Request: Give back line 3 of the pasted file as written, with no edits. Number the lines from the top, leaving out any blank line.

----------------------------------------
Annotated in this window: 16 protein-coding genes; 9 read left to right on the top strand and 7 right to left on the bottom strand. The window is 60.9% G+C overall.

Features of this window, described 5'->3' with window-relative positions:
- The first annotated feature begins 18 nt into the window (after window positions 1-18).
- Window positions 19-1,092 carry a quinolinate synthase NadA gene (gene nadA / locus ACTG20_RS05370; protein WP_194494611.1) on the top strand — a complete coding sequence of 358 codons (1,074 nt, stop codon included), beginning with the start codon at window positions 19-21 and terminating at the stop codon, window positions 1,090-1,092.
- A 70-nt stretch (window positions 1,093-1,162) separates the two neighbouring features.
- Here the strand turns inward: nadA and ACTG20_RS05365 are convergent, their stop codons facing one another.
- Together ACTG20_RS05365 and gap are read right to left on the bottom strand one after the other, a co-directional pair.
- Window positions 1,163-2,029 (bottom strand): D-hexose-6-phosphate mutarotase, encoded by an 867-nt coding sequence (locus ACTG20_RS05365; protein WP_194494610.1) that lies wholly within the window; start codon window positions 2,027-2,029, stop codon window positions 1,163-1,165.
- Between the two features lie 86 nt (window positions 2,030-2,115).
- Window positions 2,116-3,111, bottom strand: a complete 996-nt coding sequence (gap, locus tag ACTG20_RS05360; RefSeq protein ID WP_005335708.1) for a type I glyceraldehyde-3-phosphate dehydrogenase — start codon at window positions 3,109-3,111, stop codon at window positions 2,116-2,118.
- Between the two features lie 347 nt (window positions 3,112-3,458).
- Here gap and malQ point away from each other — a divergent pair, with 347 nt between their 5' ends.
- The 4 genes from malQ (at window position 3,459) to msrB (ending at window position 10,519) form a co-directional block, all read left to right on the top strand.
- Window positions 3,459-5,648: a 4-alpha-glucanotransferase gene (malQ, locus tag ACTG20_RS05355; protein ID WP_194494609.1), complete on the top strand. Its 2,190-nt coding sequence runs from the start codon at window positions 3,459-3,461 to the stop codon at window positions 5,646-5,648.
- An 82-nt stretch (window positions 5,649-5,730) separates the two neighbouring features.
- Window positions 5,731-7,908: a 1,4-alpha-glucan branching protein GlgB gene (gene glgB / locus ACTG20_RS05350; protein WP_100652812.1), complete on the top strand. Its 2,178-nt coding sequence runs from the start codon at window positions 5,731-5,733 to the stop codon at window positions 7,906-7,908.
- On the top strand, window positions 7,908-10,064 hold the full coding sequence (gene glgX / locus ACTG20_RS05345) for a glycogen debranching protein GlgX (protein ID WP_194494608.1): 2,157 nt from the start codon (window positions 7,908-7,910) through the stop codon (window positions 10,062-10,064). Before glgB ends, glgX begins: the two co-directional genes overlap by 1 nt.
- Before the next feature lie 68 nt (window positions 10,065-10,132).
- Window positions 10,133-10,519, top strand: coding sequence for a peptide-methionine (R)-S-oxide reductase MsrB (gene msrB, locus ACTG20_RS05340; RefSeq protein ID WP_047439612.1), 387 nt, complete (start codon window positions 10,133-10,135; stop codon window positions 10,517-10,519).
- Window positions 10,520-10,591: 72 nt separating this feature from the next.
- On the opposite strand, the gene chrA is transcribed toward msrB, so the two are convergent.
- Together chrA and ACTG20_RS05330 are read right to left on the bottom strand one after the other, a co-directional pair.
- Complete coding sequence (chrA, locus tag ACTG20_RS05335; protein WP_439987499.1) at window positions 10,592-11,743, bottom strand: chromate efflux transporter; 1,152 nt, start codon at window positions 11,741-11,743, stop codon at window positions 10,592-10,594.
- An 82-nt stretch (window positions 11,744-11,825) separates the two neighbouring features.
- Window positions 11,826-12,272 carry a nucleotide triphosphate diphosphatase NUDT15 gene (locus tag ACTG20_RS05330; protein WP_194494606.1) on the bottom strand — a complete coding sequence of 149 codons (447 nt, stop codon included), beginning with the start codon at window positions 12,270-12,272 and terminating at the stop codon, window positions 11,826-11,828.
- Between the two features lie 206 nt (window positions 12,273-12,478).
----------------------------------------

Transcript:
- The first annotated feature begins 18 nt into the window (after window positions 1-18).